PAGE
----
On May 12, 1996, Miami police raided the home of Richard Brown on a false tip that the 73-year-old retiree with no criminal record was selling drugs. After busting the door open, police claim that Richards began firing a gun, prompting officers to pump 123 rounds into his body.

However, a later investigation revealed that the gun police allege Brown had used had no traces of his fingerprints on them. Brown’s 14-year-old great-granddaughter, Janeka, reported he was not holding a gun when he instructed her to take shelter in a bathroom moments before he was killed.

Sadly, Brown is just one of countless victims of the war on drugs, a federal policy push that has squandered billions of dollars overcrowding America’s prisons, militarizing state and local police, and making no measurable impact reducing drug abuse. It’s time for Americans to stand up against this failed policy as taxpayers and, more important, human beings.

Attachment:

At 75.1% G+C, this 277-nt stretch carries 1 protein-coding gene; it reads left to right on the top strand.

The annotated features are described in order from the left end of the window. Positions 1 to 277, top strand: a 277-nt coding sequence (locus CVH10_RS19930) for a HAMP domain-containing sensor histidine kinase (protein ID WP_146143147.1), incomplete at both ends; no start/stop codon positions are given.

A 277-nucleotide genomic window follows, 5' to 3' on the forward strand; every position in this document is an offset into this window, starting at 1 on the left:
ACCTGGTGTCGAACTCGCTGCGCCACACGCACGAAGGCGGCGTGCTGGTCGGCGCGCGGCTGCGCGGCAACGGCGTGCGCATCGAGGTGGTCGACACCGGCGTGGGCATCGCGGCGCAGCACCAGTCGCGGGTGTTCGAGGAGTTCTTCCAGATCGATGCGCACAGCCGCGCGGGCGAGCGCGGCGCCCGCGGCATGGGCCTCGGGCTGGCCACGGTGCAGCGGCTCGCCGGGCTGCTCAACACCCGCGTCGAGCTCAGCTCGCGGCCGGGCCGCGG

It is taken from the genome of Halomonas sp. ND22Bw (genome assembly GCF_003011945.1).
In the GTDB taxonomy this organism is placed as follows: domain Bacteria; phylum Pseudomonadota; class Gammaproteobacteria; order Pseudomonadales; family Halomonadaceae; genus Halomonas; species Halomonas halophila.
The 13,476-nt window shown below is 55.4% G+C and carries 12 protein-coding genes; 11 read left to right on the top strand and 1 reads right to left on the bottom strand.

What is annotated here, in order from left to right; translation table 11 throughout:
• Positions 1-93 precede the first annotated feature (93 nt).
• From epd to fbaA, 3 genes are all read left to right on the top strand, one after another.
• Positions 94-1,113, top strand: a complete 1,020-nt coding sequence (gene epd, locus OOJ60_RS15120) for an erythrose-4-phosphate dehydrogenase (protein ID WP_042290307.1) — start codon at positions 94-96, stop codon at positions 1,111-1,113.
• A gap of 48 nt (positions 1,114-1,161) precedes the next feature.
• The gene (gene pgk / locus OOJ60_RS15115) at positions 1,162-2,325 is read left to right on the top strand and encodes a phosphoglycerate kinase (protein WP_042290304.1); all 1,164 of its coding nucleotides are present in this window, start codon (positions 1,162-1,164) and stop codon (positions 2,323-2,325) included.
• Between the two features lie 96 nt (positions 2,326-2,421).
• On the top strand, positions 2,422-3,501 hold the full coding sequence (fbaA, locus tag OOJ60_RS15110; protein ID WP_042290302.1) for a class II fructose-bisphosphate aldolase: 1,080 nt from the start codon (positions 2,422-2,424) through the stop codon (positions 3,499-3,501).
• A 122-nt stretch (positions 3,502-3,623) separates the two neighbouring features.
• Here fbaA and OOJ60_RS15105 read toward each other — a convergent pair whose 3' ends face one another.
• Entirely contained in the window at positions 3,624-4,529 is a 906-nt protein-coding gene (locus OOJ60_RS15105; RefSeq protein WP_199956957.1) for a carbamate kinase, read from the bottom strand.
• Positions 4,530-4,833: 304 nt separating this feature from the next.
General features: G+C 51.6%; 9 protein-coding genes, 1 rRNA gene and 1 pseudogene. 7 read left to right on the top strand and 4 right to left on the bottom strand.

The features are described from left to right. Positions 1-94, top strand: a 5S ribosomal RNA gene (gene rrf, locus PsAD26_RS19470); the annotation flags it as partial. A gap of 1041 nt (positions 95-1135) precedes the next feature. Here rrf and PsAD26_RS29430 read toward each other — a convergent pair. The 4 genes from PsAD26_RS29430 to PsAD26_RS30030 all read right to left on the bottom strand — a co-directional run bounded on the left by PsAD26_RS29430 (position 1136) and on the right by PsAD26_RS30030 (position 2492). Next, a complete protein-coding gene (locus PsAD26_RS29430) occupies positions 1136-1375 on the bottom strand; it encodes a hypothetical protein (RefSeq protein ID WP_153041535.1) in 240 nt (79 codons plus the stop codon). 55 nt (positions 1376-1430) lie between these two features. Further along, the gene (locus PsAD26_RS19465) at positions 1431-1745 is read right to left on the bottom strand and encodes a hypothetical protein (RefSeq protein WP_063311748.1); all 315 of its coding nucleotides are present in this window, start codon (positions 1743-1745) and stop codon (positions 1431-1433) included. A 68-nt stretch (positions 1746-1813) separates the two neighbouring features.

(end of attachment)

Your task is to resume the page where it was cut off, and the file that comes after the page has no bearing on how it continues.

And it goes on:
Since 2001, the Department of Homeland Security alone has spent $34 billion in federal grants for state and local police departments to purchase paramilitarylike equipment, including tanks and assault rifles. While the circumstances surrounding Brown’s raid may seem unique, mistakes are commonly made in SWAT operations. By the Cato Institute’s count, there have been 14 raids on innocent suspects in Florida over the past three decades, three of which have ended in death.

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